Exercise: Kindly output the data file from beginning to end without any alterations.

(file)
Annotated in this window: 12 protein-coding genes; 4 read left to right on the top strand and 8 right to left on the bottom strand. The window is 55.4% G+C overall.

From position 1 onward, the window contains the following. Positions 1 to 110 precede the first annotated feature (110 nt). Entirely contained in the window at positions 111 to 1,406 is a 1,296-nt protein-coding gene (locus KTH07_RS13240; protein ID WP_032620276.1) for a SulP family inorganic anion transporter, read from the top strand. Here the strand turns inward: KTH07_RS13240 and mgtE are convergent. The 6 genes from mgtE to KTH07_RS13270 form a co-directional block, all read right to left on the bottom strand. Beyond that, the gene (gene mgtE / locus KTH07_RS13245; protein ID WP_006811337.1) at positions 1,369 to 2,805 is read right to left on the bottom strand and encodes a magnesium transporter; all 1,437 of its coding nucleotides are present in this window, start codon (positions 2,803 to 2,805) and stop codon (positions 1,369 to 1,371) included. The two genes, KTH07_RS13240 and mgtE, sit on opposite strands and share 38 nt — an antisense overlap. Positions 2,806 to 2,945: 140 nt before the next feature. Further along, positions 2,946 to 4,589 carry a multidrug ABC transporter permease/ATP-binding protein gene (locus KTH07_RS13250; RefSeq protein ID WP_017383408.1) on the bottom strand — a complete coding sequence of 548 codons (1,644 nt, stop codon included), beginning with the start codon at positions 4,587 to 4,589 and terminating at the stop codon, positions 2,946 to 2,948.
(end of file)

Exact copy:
Annotated in this window: 12 protein-coding genes; 4 read left to right on the top strand and 8 right to left on the bottom strand. The window is 55.4% G+C overall.

From position 1 onward, the window contains the following. Positions 1 to 110 precede the first annotated feature (110 nt). Entirely contained in the window at positions 111 to 1,406 is a 1,296-nt protein-coding gene (locus KTH07_RS13240; protein ID WP_032620276.1) for a SulP family inorganic anion transporter, read from the top strand. Here the strand turns inward: KTH07_RS13240 and mgtE are convergent. The 6 genes from mgtE to KTH07_RS13270 form a co-directional block, all read right to left on the bottom strand. Beyond that, the gene (gene mgtE / locus KTH07_RS13245; protein ID WP_006811337.1) at positions 1,369 to 2,805 is read right to left on the bottom strand and encodes a magnesium transporter; all 1,437 of its coding nucleotides are present in this window, start codon (positions 2,803 to 2,805) and stop codon (positions 1,369 to 1,371) included. The two genes, KTH07_RS13240 and mgtE, sit on opposite strands and share 38 nt — an antisense overlap. Positions 2,806 to 2,945: 140 nt before the next feature. Further along, positions 2,946 to 4,589 carry a multidrug ABC transporter permease/ATP-binding protein gene (locus KTH07_RS13250; RefSeq protein ID WP_017383408.1) on the bottom strand — a complete coding sequence of 548 codons (1,644 nt, stop codon included), beginning with the start codon at positions 4,587 to 4,589 and terminating at the stop codon, positions 2,946 to 2,948.